Social experiment campaigns (remember Dove’s Real Beauty?) that help shift social norms to a positive are always something that we can back…like a girl. 😉 WINNING!
The above are just some of the many smart and creative campaigns that have grabbed our attention this year as the time ticks towards 2016. We hope the campaigns of the future present us with many more thoughtful, smart, creative and engaging campaigns to look forward to. Remember, the foundation of these campaigns is always a strong marketing strategy.
No, these questions aren’t directed at yours truly. They are often associated with agile marketing and this term has the marketing world abuzz.
To break it down, agile marketing is a tactical marketing approach. It encompasses a marketing team collectively identifying high value projects that deserve focus and the team’s collective efforts. Agile marketing allows a team to manage complex projects with many unknowns and moving parts and takes inspiration from agile development. It’s something that we find value in over here at Findsome & Winmore and are continuing to focus on more and more.
Agile marketing allows us to:
Respond in a quick manner to changes in the market
Produce rapid campaigns that can be tested and optimized over time
Experiment with lots of ideas and expand on the ones that succeeded
Justify what we are doing with our marketing projects with hard data
Collaborate with team members to prevent a tunnel-vision approach to marketing
When starting the agile marketing process…
Think of the process in phases. The first phase should be detailed with the following phases more high-level. Going this route allows you to experiment during the first phase, make changes to what you are doing or completely throw out what you’ve been doing and start over! Instead of testing out theories and ideas in the long term, you are testing them out in the short term, allowing you to eliminate what doesn’t work and expand on what does to give you a better return in the long run.
Fear not my anxiety-ridden marketing mangers, we’re not saying abandon what you’ve been doing this whole time, the hours of research, the content you know works, etc., we’re just asking that you open your eyes to maybe another alternative in the world of digital marketing. Agile marketing allows you to experiment and do right for your clients. Start small, review what you are doing and evaluate what is right and wrong for you. There are factors that can always come into play (new competitors, new technologies, new trends, etc.) that will affect what you’ve been working on, and that’s the beauty of agile marketing! You can move and work with it and not against it!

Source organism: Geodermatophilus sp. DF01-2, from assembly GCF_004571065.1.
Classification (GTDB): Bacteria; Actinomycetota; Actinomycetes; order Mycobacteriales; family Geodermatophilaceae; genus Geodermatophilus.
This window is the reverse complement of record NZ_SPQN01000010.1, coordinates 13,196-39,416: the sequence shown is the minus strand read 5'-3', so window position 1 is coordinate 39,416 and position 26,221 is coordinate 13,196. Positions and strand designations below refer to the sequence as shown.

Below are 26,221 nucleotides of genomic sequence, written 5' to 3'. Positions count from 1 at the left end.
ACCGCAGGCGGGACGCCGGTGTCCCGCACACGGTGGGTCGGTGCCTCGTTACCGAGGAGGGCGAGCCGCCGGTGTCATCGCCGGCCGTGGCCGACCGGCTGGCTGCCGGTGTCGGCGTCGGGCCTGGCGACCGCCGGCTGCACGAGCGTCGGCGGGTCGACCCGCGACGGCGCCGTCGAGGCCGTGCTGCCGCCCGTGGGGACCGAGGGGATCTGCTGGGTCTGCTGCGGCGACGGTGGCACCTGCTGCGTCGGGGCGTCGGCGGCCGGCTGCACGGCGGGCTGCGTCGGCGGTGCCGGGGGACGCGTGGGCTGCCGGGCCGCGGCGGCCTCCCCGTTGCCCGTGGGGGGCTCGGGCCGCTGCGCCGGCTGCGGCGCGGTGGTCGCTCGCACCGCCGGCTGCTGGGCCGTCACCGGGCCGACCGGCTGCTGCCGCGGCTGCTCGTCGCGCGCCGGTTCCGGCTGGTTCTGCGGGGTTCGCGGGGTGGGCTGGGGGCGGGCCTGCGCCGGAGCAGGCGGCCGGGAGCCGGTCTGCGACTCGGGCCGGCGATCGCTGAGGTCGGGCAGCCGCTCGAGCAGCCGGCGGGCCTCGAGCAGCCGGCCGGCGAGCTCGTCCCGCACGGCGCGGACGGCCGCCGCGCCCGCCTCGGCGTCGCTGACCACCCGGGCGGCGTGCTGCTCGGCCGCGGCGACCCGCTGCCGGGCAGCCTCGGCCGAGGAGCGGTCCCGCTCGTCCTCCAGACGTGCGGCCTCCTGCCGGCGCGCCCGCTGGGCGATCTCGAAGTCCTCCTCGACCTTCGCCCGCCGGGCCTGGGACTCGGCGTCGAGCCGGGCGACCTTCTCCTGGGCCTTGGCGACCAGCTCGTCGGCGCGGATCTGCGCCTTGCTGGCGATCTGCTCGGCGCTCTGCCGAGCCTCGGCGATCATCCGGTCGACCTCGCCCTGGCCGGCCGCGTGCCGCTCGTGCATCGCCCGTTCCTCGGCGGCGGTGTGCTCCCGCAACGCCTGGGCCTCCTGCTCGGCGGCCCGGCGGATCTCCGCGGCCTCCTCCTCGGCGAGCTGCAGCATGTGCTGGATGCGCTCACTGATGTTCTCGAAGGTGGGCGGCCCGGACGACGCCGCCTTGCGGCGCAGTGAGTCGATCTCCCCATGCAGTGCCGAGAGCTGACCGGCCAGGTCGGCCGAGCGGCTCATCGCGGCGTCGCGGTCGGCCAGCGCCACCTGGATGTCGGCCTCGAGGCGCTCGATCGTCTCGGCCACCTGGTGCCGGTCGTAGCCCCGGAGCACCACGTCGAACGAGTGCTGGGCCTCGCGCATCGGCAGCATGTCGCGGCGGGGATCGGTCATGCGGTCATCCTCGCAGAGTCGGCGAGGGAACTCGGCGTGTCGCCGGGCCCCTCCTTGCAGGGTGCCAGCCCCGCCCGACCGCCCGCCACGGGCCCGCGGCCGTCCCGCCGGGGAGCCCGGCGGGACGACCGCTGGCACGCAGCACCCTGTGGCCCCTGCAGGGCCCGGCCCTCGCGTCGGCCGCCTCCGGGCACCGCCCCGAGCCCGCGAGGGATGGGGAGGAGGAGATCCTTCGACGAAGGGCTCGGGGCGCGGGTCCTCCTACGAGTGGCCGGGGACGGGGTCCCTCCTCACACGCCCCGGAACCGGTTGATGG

Note that Xerox has been proactive with agile marketing since 2009. Judith Frey, the VP of Interactive Marketing at Xerox said: “Because of the volume of projects that come up in the Web environment, you’re changing things on an ongoing basis. A way to manage those and prioritize them so you’re always working on the highest value projects is very much congruent with how agile operates.” For Xerox, the biggest improvement in business results for them has been in their ability to prioritize and get the right things done the right way.
Learning the ins and outs of agile marketing can take time and it might feel like a slow crawl in the beginning, but the benefits at the end can definitely be worth your while. Think efficiency! Think happy customers! Think a better functioning team and process! Think agile marketing!
It’s no secret that the world of search engine optimization and search in general is constantly changing. The trick is to not just keep up with the change, but stay ahead of it. The mantra “content is king” has been the precedent in SEO for a while now, but what do you do after you’ve incorporated quality content into your site and optimized every page and backend as much as possible?
It’s time to think a step further AND a step ahead of Google. One of the newest cries in the land of SEO is semiotics. What is this exactly, and what does it imply for SEO? It basically asks for a shift in thinking where we don’t just consider what’s written and embedded on the page, but the meaning behind it all.
Three’s Not a Crowd in Semiotics and SEO
Semiotics is basically comprised of three components:
The relationship between items and objects. Example: American streetlights are always green(go)-yellow(slow down)-red (stop); they follow a certain order, and the light will always turn yellow before it turns red.
The meaning of something and/or its context. With search and SEO, context, synonyms, and more are looked at to provide the most relevant search results possible.
The meaning of words based on their relationship with the user. For instance, if you have fond memories of going to the beach as a child, you’ll most likely respond positively to words such as: beach, sand, ocean, surf, etc.
So what does this mean in terms of SEO? For starters, relationships and meanings are already at work in search results. To approach content, design, and SEO as a whole from a semiotic approach all that’s missing is one more piece: the relationship with the user.
Use Pragmatics to Incorporate Semiotic Thinking into your SEO Strategy
Right now search engines aren’t developed enough to take pragmatics into consideration when answering a search query; however, that doesn’t mean this factor still doesn’t matter. After all, at the end of the day a person — who is influenced by pragmatic associations — is using your website, not a robot.
Applying pragmatics to your SEO strategy, website, and content is relatively straight-forward. The short of the long is it requires companies to consider the user while making content and site changes.
Some ways to incorporate a pragmatic approach include: